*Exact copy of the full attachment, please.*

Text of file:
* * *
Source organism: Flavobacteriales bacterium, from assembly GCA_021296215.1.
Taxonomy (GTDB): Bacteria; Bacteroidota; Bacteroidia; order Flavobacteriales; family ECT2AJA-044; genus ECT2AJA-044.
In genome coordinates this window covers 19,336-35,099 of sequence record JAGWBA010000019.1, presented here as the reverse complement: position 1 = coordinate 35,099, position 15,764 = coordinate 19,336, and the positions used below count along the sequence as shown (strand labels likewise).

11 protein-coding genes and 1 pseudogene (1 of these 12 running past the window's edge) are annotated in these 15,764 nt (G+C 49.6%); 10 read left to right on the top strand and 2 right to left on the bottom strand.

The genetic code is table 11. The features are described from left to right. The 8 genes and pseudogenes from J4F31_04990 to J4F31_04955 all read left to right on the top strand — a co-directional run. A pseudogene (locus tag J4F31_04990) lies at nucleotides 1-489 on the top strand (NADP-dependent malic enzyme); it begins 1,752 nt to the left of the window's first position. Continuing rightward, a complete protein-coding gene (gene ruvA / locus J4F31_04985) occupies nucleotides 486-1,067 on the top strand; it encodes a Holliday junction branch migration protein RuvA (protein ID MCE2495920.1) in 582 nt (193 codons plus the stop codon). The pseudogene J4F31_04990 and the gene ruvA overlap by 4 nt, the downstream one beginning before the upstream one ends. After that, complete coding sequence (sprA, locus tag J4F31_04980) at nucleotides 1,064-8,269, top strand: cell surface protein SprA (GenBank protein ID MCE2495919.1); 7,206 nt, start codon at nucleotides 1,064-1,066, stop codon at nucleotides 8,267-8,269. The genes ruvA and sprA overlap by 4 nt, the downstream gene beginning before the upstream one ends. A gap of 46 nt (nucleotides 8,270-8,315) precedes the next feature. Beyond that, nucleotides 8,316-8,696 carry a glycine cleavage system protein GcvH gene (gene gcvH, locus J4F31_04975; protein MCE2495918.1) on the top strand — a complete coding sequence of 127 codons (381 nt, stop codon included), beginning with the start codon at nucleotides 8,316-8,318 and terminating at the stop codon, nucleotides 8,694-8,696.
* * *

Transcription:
Source organism: Flavobacteriales bacterium, from assembly GCA_021296215.1.
Taxonomy (GTDB): Bacteria; Bacteroidota; Bacteroidia; order Flavobacteriales; family ECT2AJA-044; genus ECT2AJA-044.
In genome coordinates this window covers 19,336-35,099 of sequence record JAGWBA010000019.1, presented here as the reverse complement: position 1 = coordinate 35,099, position 15,764 = coordinate 19,336, and the positions used below count along the sequence as shown (strand labels likewise).

11 protein-coding genes and 1 pseudogene (1 of these 12 running past the window's edge) are annotated in these 15,764 nt (G+C 49.6%); 10 read left to right on the top strand and 2 right to left on the bottom strand.

The genetic code is table 11. The features are described from left to right. The 8 genes and pseudogenes from J4F31_04990 to J4F31_04955 all read left to right on the top strand — a co-directional run. A pseudogene (locus tag J4F31_04990) lies at nucleotides 1-489 on the top strand (NADP-dependent malic enzyme); it begins 1,752 nt to the left of the window's first position. Continuing rightward, a complete protein-coding gene (gene ruvA / locus J4F31_04985) occupies nucleotides 486-1,067 on the top strand; it encodes a Holliday junction branch migration protein RuvA (protein ID MCE2495920.1) in 582 nt (193 codons plus the stop codon). The pseudogene J4F31_04990 and the gene ruvA overlap by 4 nt, the downstream one beginning before the upstream one ends. After that, complete coding sequence (sprA, locus tag J4F31_04980) at nucleotides 1,064-8,269, top strand: cell surface protein SprA (GenBank protein ID MCE2495919.1); 7,206 nt, start codon at nucleotides 1,064-1,066, stop codon at nucleotides 8,267-8,269. The genes ruvA and sprA overlap by 4 nt, the downstream gene beginning before the upstream one ends. A gap of 46 nt (nucleotides 8,270-8,315) precedes the next feature. Beyond that, nucleotides 8,316-8,696 carry a glycine cleavage system protein GcvH gene (gene gcvH, locus J4F31_04975; protein MCE2495918.1) on the top strand — a complete coding sequence of 127 codons (381 nt, stop codon included), beginning with the start codon at nucleotides 8,316-8,318 and terminating at the stop codon, nucleotides 8,694-8,696.